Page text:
We heard from the Fort Berthold nation from North Dakota first and there was no mincing of words. Speaking to all present, she said, “we were colonized, and we speak the voice of colonizers.” She said this, because she spoke in English and not her Native language. Native languages in the U.S. have been decimated. The modern system has relied on fossil fuel based energy because it is cheap. It is cheap because it has historically been exempt from paying its dues, both to our environment and to humanity. The list is long, black lung, mountaintop removal, company town exploitation, mercury, carbon dioxide, particulate matter, mining accidents, sulfur dioxide, and of course, water pollution. Coal, in particular, needs water—and massive amounts of it—to be transformed into energy we can use. The consequences can never be fully measured. But contrast this with values that have guided Indigenous peoples.
“We believe that coal is like the liver of our Mother Earth, it naturally filters the water.”
The tensions between different knowledge systems are certainly on display in these settings. What is truth to one community is denigrated as myth to another. One does not have to believe in Indigenous beliefs, but if we are to live in a truly democratic society, the right to retain these longstanding ways of knowing must be acknowledged. In so-called “modern” times, “modern” science has become the ultimate validator of truth. But from the perspective of Indigenous people, its contribution tends to come as a Johnny-come-lately compared to Indigenous science. For example, Indigenous people have warned about massive resource extraction for hundreds of years.
“Things are probably going to get worse before they get better. We have good hearts, good minds and good souls. One path leads to destruction, and one leads to renewal.”
“We have a history of commodification beginning with peoples, bought them across the seas and sold them on the open market. Since then, we have been fighting oppressive regimes of capitalism.”
Next came the recounting of the historical exploitation of African American people and communities by an environmental and human rights advocate from the southern United States. Just as the organization and technology of the modern energy structure has been evolving and innovating to new stages of development, the story of how communities have had to respond to this evolution was presented through the eyes of one such place. The town of Mossville, Louisiana was formed by five families of former slaves in the late 1700s. Legend has it that Ernest Hemingway used to travel to Mossvile to fish and muse for his writing precisely because it was known to be a rich biodiverse area. But all of that changed with the modern appetite for energy and things. Years later, Mossville was founded by another group of actors: a set of corporate production facilities. Today, in an area covering 5.5 square miles, 14 industrial facilities are in operation.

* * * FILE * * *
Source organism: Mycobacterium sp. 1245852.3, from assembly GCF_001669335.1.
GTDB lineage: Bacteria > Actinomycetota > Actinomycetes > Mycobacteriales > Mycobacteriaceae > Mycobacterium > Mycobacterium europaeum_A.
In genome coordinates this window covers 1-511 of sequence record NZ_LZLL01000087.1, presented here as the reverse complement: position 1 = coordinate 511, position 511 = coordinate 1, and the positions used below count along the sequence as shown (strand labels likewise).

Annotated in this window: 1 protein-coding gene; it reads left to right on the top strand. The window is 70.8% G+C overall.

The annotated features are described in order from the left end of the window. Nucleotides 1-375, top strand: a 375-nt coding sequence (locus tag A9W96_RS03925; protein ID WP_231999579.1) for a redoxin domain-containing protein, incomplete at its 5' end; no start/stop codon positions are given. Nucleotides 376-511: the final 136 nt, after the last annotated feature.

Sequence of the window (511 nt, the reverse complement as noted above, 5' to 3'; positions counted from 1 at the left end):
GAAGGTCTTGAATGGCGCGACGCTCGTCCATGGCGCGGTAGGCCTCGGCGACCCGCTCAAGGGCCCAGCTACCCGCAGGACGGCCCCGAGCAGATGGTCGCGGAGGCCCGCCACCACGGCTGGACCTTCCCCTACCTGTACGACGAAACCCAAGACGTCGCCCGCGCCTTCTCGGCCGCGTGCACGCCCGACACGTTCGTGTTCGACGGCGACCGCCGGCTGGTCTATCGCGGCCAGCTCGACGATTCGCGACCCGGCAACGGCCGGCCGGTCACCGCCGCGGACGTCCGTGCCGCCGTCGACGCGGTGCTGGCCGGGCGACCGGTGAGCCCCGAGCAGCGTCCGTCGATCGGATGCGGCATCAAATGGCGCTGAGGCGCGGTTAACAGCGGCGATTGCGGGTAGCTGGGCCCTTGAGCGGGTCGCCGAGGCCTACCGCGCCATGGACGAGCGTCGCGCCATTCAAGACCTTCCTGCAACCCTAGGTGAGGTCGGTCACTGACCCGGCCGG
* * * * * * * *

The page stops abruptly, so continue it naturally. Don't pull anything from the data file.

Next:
“These companies are emitting many of the most toxic chemicals, choking the life of the community— people can no longer fish or grow crops. Their bodies are contaminated and yet their call for safe alternatives is not heard.”
Hydro: The Old Green or the New Green?
In the race to find low-carbon solutions, hydro power continues to be at the top of the alternative list; but then we heard from those on the other side of the dam: Mexico's Indigenous communities and farmers.
“Our town is going is be flooded by the dam; the place where we have lived, where we have grown our food, where we fish.”
We heard from those who are struggling to have a voice. The rush to economic development, including tourism and expansion of energy through “green” alternatives, has catalyzed investment for massive large-scale projects. But what about the villager whose livelihood is affected and whose community is displaced? He asks for help in understanding how his human right to water and life can go unanswered.
“They’re privatizing water, and selling it to rich companies. Poor farmers will be left without anything. The hills will not be able to be cultivated. We have thermal waterfalls, hot water, springs, but now it’s a tourist area.”
The message being received is that agriculture is not valued, the natural flows of water are without value, sustainable livelihoods are irrelevant, and people are displaced. This to the farmer is what it means to live in a commodified world. Green or clean energy without democracy will fail at its core objective. Democratic clean energy systems are more than technological alternatives, they are alternatives in which political voice is given to everyone.
“We don’t agree with them setting a price on our lands and our waters. Not only people who have money have rights.”
In closing, everyone reaffirmed the intrinsic connection between water, climate and food security. Any solutions need to support local approaches and connect globally to challenge the institutions that do not value people or ecosystems.